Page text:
Fabricating Turbo Headers and Exhaust Systems with Eimer Engineering and Burns Stainless


Chris Eimer of Eimer Engineering cuts sections of the Burns Stainless U-bends to makes the exhaust, Y-pipes and and headers.  The cut sections are tacked together to form more complicated shapes like header primaries. 
The X-Design program determined that the headers we previously used were too long with too small primary tubes.  Burns recommended 2″ diameter primaries up from 1 7/8″ with a 24″ length, down from the previous 27″ with a long transition merged collector.  With a Burns collector, these dimensions would improve bottom end and still greatly increase top end power.

The headers were mocked up from cut pieces of U-bends and tack welded together to determine the layout before welding.  The header design was done to give more room around the cylinder heads to ease maintenance and to get hot pipes away from heat sensitive parts like plug wires, ignition coils and the wiring harness. 


You can see the merging area of the Burns collector.  The smooth merge and tapered transition helps the primary tubes have a wider rpm range of a tuned sweet spot, staying in resonance longer. The smooth non turbulent transitions are also better for flow compared to the abrupt terminations of traditional box collectors. 
The Burns collectors have a 3″ exit diameter. The large 3″ in diameter Y-pipe is needed to feed the big 545 cubic inch engine.  The engine is set up to run with a low boost pressure turbo and we feel that its is more reliable than revving the engine to high RPM to make competitive power. The engine can withstand boost pressure more easily than high RPM.

The engine is built to produce about 900-1000 hp with 7-8 pounds of boost by 6700 rpm rather than having to spin to 8000 rpm to make the power NA. Another 100-200 emergency hp is available by switching maps on the fly for more boost.


The headers are mostly done being test fitted and tacked together and will be ready for welding soon.  Chris is getting ready to start building the Y pipe to the turbo.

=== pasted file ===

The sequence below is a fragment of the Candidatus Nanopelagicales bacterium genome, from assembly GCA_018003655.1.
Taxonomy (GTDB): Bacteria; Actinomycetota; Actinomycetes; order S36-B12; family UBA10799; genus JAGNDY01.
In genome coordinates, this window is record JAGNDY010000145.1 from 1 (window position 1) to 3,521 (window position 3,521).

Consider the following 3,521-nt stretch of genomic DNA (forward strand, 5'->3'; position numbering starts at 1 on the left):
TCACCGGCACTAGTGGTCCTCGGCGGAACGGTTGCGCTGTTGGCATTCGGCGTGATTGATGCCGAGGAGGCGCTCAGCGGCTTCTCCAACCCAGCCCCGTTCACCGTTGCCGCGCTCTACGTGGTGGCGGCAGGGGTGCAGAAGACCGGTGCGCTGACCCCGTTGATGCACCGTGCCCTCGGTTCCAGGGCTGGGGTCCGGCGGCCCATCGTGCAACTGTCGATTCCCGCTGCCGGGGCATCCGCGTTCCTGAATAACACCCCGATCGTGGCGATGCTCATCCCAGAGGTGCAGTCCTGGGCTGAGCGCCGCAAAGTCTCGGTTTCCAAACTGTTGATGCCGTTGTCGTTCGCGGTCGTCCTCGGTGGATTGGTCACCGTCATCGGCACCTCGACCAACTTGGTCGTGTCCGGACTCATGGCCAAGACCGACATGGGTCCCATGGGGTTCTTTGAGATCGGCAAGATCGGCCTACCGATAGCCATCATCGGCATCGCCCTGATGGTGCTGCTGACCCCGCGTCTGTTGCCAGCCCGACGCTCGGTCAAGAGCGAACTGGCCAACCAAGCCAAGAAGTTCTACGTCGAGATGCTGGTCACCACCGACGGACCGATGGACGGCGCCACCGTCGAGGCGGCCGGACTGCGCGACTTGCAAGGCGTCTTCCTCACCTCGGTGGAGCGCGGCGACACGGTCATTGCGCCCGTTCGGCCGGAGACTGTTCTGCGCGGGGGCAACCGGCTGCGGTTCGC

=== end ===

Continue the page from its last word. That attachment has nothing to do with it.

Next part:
The turbo is a Garrett GTX50R ball bearing turbo.  It can flow enough air for as much as 1400 hp. The modern GTX aero and floating cartridge ball bearing center section is efficient and durable. This turbo has run an entire season including testing and exhibition runs without issue.

The GTX turbo is very heavy and to improve weight distribution the car was converted to right hand drive to get the turbo away from the dry sump pump.  This enabled the turbo to be set over a foot back and a foot lower from its original location.  This also enabled the intercooler to be set back a foot making it less vulnerable to damage and improving the weight distribution even further.  

A great side effect of the turbo and intercooler relocation is that the charge piping can be made extremely short, simplifying the engine compartment greatly and saving weight.  The throttle response will be increased and lag will be decreased as well. Over 90 lbs has been moved off the very front of the car and moved rearward. Since the turbo is so heavy, it is mounted directly to the chassis and the exhaust system will have flex joints to prevent different movement between the engine and turbo from causing cracks. 



    1. We wanted a more gradual onset of power that a single turbo produces, our previous experiments with twin turbos made a fast violent onset of power that made it hard to get the car to hook up out of turns. We also wanted to make things simple.

      1. Thanks a lot for your reply, Mike. Some ‘a these young ‘uns might not value it, but I’m from a time where you could only pick the brains of the local gearhead, or library, or test your luck through trial and error. To have access to pros like you (and pick *their* brains) from halfway across the world is a privilege! Keep on truckin’. 😉

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